It’s amazing how much STS has to offer to say about contemporary social sciences. STS began as a vigorous and dynamic substantive field focused on the natural sciences and technology development and then expanded its scope to a variety of phenomena. Now it is considered not just as a subfield centered on some particular subject matter but a method providing a whole new approach to the ‘hybrid collectifs’ we used to call societies. STS has considerably changed not only the agenda but also the very practices of the social sciences. And, yet, isn’t it surprising that STS has invested so little effort in describing and understanding the practices of the social sciences? 

We barely have studies of social scientific knowledge production comparable to now ‘classical’ in-depth laboratory ethnographies like the ones of Lynch, Knorr Cetina, and Latour or the analyses of controversies and consensus formation in natural sciences by Collins, and Pinch. Where are the books, we could ask, that trace multitudes of actors and crucial practicalities behind social sciences big theories, research projects and historical diagnoses in a mode equivalent to Leviathan and the Air-Pump, The Pasteurization of France and other outstanding works that did this for the natural sciences?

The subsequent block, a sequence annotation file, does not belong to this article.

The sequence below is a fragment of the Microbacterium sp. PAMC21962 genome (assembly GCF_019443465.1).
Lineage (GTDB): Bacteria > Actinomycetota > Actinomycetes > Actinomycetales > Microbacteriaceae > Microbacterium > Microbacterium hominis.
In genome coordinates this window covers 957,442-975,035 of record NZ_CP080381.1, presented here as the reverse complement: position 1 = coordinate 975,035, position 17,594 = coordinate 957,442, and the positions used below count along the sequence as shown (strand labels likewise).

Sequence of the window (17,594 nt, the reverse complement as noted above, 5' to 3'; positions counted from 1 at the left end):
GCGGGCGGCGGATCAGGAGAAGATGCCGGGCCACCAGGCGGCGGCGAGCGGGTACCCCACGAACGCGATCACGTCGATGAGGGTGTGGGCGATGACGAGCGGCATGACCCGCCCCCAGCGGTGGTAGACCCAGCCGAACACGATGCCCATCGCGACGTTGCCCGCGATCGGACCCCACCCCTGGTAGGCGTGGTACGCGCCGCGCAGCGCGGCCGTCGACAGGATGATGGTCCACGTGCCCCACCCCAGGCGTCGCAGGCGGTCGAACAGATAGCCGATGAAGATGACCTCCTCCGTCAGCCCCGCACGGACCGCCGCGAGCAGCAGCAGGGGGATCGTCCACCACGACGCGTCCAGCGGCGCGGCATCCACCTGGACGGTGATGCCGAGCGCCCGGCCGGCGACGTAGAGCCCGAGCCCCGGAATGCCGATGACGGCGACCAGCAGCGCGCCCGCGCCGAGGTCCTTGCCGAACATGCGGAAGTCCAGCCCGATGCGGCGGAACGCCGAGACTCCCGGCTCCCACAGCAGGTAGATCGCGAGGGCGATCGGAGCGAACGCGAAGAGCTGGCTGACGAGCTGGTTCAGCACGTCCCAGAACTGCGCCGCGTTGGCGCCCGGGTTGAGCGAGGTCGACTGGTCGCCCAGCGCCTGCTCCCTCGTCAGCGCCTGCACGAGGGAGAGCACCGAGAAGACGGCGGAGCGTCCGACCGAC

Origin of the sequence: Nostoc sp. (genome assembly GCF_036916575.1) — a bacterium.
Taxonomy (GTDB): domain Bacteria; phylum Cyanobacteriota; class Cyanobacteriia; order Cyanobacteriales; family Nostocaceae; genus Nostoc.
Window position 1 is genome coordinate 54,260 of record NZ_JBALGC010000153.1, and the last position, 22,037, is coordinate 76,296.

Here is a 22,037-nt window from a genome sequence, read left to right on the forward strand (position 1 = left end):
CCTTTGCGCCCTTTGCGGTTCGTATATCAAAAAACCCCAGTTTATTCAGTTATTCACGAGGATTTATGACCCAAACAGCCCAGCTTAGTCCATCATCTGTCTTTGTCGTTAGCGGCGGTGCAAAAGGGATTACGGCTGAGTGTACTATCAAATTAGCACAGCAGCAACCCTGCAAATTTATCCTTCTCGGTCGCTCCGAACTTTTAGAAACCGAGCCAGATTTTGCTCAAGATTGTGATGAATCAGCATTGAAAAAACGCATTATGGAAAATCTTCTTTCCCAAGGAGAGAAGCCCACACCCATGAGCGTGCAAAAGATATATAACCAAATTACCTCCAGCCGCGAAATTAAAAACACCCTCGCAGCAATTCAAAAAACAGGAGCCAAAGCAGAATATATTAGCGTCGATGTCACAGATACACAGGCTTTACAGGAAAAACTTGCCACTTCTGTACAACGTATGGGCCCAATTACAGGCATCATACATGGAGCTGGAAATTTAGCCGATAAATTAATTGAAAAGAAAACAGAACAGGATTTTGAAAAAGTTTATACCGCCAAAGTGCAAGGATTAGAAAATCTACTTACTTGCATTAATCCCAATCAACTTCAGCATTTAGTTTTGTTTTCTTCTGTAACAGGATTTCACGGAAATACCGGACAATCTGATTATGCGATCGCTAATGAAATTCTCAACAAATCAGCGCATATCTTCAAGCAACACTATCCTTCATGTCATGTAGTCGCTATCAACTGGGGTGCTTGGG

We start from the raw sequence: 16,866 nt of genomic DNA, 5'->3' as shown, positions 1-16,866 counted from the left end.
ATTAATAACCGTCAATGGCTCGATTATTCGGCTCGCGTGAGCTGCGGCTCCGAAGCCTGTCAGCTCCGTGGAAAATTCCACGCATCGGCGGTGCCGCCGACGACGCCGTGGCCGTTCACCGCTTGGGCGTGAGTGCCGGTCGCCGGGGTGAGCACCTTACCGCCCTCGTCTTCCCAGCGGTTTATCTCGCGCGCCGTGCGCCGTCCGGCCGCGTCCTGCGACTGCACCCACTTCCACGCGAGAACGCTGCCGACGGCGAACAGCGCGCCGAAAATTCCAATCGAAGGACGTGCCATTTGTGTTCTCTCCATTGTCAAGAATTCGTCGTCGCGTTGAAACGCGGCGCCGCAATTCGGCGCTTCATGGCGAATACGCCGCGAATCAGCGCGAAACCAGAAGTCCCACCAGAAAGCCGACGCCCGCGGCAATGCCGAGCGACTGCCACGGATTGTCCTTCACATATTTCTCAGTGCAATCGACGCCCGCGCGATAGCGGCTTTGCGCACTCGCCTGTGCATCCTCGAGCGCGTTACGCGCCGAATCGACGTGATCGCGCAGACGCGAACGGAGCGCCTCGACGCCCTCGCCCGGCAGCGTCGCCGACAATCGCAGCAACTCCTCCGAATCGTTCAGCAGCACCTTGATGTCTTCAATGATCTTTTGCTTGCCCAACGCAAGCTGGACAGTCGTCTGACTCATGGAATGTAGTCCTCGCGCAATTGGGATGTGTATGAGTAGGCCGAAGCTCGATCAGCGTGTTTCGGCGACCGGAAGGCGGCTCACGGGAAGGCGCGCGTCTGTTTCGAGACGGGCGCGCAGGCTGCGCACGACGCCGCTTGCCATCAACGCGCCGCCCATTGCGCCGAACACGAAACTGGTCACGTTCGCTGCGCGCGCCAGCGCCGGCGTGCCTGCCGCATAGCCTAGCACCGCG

In the early 2000s STS shifted their focus from ‘hard’ sciences to ‘softer’ forms of knowledge in medicine, finance, and economics. For some, economics counts as the ‘hardest’ and the most formalized of the social sciences. But what about sociology, anthropology, political science, and/or psychology? And what about knowledge practices in humanities? Sure enough, there are some individual research efforts (Lamont, 2009; Law, 2009; Maynard, Schaeffer, 2000). Yet a brief look at two flagship journals (Social Studies of Science, Science Technology & Human Values) and the last two STS handbooks (Hackett et al., 2008; Felt et al. 2017) suggests there is nothing like “social science studies” that could be recognized as a subfield within STS. Although already in the late 1980s Latour suggested that “social sciences are part of the problem, not of the solution” (Latour, 1988: 161) to understanding the contemporary world of science and technology, it seems that STS still hasn’t taken this part of the problem into account seriously enough. Perhaps genuine ‘social science studies’ do actually exist and it is my fault to overlook them. Perhaps a subfield like this should not exist in order not to reproduce inside STS the notorious bifurcation between ‘natural’ and ‘social’ sciences. But if it does make sense to talk about relative neglect of social sciences and humanities in STS as objects of research, then I would seize the opportunity to speculate on why it is so. Let me take my mother-discipline of sociology as an example.